Evernote is a game-changer for CPAs.
What is Evernote?
Think of it as your personal digital library.
Evernote is a cloud-based storage system which allows you to capture and file voice recordings, documents (including Word, Excel, PDFs), pictures, and videos. Once information is placed in Evernote, it is searchable in a Google-like fashion. Even hand-written notes are searchable (provided your handwriting is legible).
Picture is from AdobeStock.com
Things CPAs Can Do with Evernote
- Create a personal digital library (e.g., use an Evernote digital notebook to store Journal of Accountancy articles, CPE material, and even videos of class instruction)
- Share individual files or notebooks (a compilation of files) with others (with the premium version you can collaborate with others, allowing them to change Excel or Word files)
- Capture meeting conversations with your smartphone and save them to Evernote
- Use your smartphone to take a picture of meeting notes on a whiteboard (remember manually written words are searchable in Evernote)
- Encrypt selected text within an Evernote note (password protected); it can’t be viewed without the password
- Add selected web information to Evernote using an Evernote clipper–see below
- Email any document directly to your private Evernote email address (which adds the emailed information to a “to be filed” folder in Evernote)–see below
- Create a local Evernote notebook for sensitive information (the local notebook resides only on the device with which it is created – e.g., your PC – and does not synchronize to your Evernote cloud account)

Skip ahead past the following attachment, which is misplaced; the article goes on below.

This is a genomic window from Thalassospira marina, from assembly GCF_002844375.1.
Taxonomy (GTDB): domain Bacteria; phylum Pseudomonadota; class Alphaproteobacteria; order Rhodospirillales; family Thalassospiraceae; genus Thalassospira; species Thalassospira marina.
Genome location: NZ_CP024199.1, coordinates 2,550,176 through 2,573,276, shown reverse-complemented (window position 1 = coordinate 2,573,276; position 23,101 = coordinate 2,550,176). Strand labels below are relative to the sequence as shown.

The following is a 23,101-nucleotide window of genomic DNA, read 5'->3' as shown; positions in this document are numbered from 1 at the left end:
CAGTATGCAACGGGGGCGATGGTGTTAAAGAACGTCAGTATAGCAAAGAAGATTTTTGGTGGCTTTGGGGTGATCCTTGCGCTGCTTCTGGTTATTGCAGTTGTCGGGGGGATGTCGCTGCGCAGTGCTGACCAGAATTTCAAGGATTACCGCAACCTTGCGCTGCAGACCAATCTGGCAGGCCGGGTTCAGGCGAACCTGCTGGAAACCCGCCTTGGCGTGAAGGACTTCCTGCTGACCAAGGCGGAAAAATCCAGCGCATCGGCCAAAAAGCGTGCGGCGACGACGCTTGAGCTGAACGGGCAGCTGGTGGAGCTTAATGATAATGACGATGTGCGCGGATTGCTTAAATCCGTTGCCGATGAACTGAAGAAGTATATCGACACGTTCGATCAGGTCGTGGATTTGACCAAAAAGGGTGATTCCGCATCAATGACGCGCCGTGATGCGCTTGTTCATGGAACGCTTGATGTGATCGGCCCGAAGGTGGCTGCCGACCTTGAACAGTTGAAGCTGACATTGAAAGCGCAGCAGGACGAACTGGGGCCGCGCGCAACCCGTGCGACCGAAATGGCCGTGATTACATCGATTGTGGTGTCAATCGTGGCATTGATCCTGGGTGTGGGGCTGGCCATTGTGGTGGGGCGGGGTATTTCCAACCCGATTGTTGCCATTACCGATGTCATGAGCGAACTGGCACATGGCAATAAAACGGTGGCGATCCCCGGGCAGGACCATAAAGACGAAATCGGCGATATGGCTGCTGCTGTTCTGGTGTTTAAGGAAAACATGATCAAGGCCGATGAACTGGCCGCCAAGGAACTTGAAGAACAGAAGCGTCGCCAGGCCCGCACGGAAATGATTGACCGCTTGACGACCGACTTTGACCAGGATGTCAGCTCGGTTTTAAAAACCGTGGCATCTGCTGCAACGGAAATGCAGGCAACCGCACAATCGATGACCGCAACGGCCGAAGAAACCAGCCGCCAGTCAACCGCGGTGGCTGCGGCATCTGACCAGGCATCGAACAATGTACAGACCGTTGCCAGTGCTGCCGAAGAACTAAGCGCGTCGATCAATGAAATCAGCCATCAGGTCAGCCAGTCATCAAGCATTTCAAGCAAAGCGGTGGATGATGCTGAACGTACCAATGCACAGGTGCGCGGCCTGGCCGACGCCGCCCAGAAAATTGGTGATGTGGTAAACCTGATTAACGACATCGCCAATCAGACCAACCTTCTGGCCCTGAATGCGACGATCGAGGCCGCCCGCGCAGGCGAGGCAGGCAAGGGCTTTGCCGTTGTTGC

The Skeletal Framework: Notes, Notebooks, and Tags
1. The basic element of Evernote is a note.
Think of a note as a blank piece of paper on which you can type. You can also attach other files to the note (e.g., an Excel spreadsheet or a video file or a voice message).
2. Notes are placed in notebooks.
Think of a notebook as a three-ring binder.
For example, if I want to create a note about comprehensive income, I can do so and then, if I like, attach related files (e.g., PDFs) to the note. Next, I might add a note about other comprehensive income and another about reclassifications from other comprehensive income. The separate notes can be, for example, a text file, an Excel file, and a voice message.
All three notes can be added to a notebook titled: Comprehensive Income.
3. You may also tag each note.
Think of a tag as a yellow-sticky applied to a note with a descriptive term.
For example, the other comprehensive income note can be tagged: (1) OCI, (2) Pension, (3) Hedges, and (4) Investing – use as many or as few tags as you like. (Tagging will make searching easier.)
Getting Information Into Evernote
Feed your Evernote account in multiple ways. You can use Evernote apps or programs on your iPad, PC computer, and smartphone. (You can also access your account using a web browser–without a download.)
I use this smartphone app to make and save pictures, notes, and voice messages to my Evernote account.
Evernote also provides you with a unique email address that can be used to feed information into your personal cloud; when you find something you want to store, you can email it to your Evernote account.
Capture web pages on the fly using an Evernote clipper; just download the clipper program from the Evernote web site.
Another neat way to get information into Evernote is with a scanner. I use a Fujitsu ScanSnap scanner for PC to feed my scanned pages directly into Evernote.
To Create Your Account
Go to the Evernote website and follow the directions. There is a free version if you desire to try it out. The premium version is $70 per year.
Evernote For Dummies